Compared to the typical archaic face, all these facial features seem compacted and tightly-knit. In the Blond Boy this effect arises, as Rhys Carpenter has pointed out, from a simple system of proportions in which multiples of basic horizontal and vertical modules (e.g. the width of the nose at the junction of the eyebrows) are applied to all the basic parts of the face. A uniform 3 : 4 proportion between all the vertical and horizontal dimensions of the face is at the root of its (literal and metaphysical) measure and order. The new, increasingly squarish (or perhaps we should say ‘foursquare’) canon of proportions which we see under development in the Blond Boy seems to represent an adaptation of the ‘feeling’ of the severe style to an increasingly sophisticated tradition devoted to an analysis of, and speculation about the significance of the interrelationships of the various parts of a work of art—a tradition which went back to the very beginning of Greek art and began to move in important new directions in the fifth century. (Pollitt, 39-41).

Sunday, April 15, 2007

Art Lexicon - :Learning the Terms we Already Know

Anatomy of a Male Nude, Leonardo da Vinci, 1504-6

Learning terms associated with art and art objects is a valuable, though practically endless proposition. You can think of the terms as coming in two categories: those you already know and those you don't. I think it is best to start by reminding ourselves of those we already know. These include, but are not limited to the following:

First, think of the formal terms that help us make our way around the composition. These will include: point, line, shape, volume, space, texture, with the various aspects of motion, direction or other energies these may suggest or create. Also, we learn to look for shapes and volumes to see larger and smaller patterns: circles, squares and rectangles, triangles, and the e-dimensional spheres, cubes, pyramids.

Also first , we make sense of whatever light there is, its qualities and source(s), and how the light relates to shadows and darks.

When it comes to color, we may need to remember that hue is the name of the color, that value or tone refers to the lightness or darkness of the color, and that saturation or intensity refers to its brightness or dullness.

Always, though, we ask, whenever we remark on something in a work of art: What is it and what is it doing? What are they doing together, whatever they are? In this, we learn to look at works of art in terms of both the larger composition itself and the various patterns and arrangements of repeated elements or qualities we find.

Repetition is one of the most common devices in art of all sorts, meaning essentially that just identifying repetition as such is dull. Things that repeat may call attention to themselves, so that they become more noticeable and, hence, more expressive as a result. Themes and motifs in works of art become what they are because they repeat. The various ways elements repeat create various sorts of identifiable patterns..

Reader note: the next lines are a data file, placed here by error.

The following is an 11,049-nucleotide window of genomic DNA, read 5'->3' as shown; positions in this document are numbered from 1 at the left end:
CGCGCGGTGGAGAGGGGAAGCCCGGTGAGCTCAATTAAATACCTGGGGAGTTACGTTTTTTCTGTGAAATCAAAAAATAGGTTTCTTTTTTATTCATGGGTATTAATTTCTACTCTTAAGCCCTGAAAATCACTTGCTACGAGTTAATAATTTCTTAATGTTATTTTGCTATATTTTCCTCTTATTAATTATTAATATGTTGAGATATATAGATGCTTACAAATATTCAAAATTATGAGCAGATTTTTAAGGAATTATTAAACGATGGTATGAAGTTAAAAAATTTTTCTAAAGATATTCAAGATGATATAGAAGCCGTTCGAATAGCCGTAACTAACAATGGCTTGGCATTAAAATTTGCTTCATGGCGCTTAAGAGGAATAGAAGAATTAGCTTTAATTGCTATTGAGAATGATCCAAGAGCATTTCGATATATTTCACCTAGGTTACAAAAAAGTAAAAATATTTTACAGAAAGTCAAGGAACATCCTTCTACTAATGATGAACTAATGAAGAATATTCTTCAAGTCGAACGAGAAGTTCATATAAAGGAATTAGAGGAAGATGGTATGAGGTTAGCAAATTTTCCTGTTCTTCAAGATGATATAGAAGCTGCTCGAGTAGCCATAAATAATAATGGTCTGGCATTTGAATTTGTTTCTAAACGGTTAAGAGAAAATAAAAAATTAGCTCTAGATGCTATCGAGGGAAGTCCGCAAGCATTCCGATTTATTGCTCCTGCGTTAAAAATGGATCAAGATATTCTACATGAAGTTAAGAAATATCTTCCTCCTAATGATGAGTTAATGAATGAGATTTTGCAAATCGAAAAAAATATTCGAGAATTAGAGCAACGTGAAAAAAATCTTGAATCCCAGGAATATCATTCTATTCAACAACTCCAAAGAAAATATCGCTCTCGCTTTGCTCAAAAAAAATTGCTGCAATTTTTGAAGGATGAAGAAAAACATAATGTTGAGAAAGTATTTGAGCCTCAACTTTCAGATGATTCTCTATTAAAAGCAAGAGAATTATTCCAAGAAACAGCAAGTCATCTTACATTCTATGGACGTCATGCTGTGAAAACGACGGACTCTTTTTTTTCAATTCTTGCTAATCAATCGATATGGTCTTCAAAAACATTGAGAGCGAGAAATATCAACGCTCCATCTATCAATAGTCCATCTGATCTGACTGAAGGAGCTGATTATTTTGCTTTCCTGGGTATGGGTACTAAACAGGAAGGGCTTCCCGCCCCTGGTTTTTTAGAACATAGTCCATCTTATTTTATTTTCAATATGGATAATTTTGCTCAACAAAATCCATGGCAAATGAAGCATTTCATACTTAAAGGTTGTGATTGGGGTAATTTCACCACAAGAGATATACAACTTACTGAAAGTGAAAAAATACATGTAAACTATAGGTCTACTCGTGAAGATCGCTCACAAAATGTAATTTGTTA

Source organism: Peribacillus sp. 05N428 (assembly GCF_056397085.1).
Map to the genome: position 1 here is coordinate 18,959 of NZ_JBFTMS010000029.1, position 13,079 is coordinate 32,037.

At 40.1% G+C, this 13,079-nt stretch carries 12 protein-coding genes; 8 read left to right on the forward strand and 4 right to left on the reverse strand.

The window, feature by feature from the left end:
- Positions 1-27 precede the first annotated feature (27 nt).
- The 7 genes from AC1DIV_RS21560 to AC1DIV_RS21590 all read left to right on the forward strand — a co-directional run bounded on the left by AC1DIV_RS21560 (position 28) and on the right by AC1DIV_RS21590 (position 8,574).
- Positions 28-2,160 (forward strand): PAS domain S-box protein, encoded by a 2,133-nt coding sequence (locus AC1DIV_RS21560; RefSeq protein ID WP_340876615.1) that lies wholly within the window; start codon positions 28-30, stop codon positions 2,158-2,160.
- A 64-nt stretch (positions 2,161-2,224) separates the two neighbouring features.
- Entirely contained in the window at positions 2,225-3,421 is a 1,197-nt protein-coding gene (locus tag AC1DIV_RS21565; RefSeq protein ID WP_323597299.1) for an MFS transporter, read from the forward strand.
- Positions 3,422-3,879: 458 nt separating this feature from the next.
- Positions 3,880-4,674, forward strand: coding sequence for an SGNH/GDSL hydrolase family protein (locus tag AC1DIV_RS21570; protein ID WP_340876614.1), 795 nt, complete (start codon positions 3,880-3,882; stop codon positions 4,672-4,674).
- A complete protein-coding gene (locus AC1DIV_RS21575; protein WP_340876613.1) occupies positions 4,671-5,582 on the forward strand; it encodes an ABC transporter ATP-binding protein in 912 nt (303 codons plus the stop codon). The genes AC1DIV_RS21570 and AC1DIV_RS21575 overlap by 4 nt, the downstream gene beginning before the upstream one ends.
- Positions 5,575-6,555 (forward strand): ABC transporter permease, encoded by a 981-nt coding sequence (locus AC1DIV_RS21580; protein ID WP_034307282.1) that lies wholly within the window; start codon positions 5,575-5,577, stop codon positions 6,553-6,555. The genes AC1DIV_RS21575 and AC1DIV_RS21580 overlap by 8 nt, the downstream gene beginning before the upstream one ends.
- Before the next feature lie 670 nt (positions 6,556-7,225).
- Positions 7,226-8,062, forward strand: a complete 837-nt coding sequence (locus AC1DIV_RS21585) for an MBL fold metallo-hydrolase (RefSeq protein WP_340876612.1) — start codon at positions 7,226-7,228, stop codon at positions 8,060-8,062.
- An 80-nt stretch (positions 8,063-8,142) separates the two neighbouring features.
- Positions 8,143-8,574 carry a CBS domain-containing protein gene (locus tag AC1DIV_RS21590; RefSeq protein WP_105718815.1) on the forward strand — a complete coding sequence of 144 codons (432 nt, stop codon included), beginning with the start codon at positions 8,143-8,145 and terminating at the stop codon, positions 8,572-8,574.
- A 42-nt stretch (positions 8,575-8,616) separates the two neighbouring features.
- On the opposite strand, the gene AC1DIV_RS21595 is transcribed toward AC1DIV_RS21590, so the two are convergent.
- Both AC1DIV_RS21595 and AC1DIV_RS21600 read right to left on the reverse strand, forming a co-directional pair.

Parallelism refers to how two or more elements of a work relate to each other by some significant means, generally because they are similarly placed or sized, so that one echoes the other. (Incidentally, since parallelism generally provides clarity of relation to the parts at hand, the best advice I can give to struggling writers is to nail sentence parallelism.)

Antithesis & contrast organize the relationship of parts - usually just two - in opposition; we tend to locate meaning by way of contrasts: If this, then not that. Contrasts are found in formal elements - rectilinear and curvilinear lines, light and dark - and in thematic elements - creation and destruction, life death.

Rhythm is a particular form of repetition based on an on/off pattern. Like other structural elements, rhythm may be found in any sort of art, in sound and vision. In the visual arts rhythms are frequently created out of repeated lines or shapes that parallel each other. Rhythms tend to be highly self-conscious, or at least highly structured, so that even things that do not themselves move can appear to move. Visual rhythms are often appealing and may suggest the dance.

Symmetry refers to the relationship of parts based on similarity and balance. Like other elements of structure and cohesiveness, symmetry creates echoes among different parts of a text, and is found in virtually all the arts.

Juxtaposition refers to how close or contiguous the various elements of a piece are to one another. Ordinarily, of course, we take no notice because of its common quotidian character - something is always next to something else. When we do notice related parts of a text, we may find special relevance in their being juxtaposed.

It is also worth spending some time getting somewhat familiar at least with some of the ways artists are taught to do things. Each artist will have her own particular style and approach, but some of the basics - how to draw men and women, for example - can be especially interesting. Figure drawing implies some kind of knowledge or understanding of human anatomy.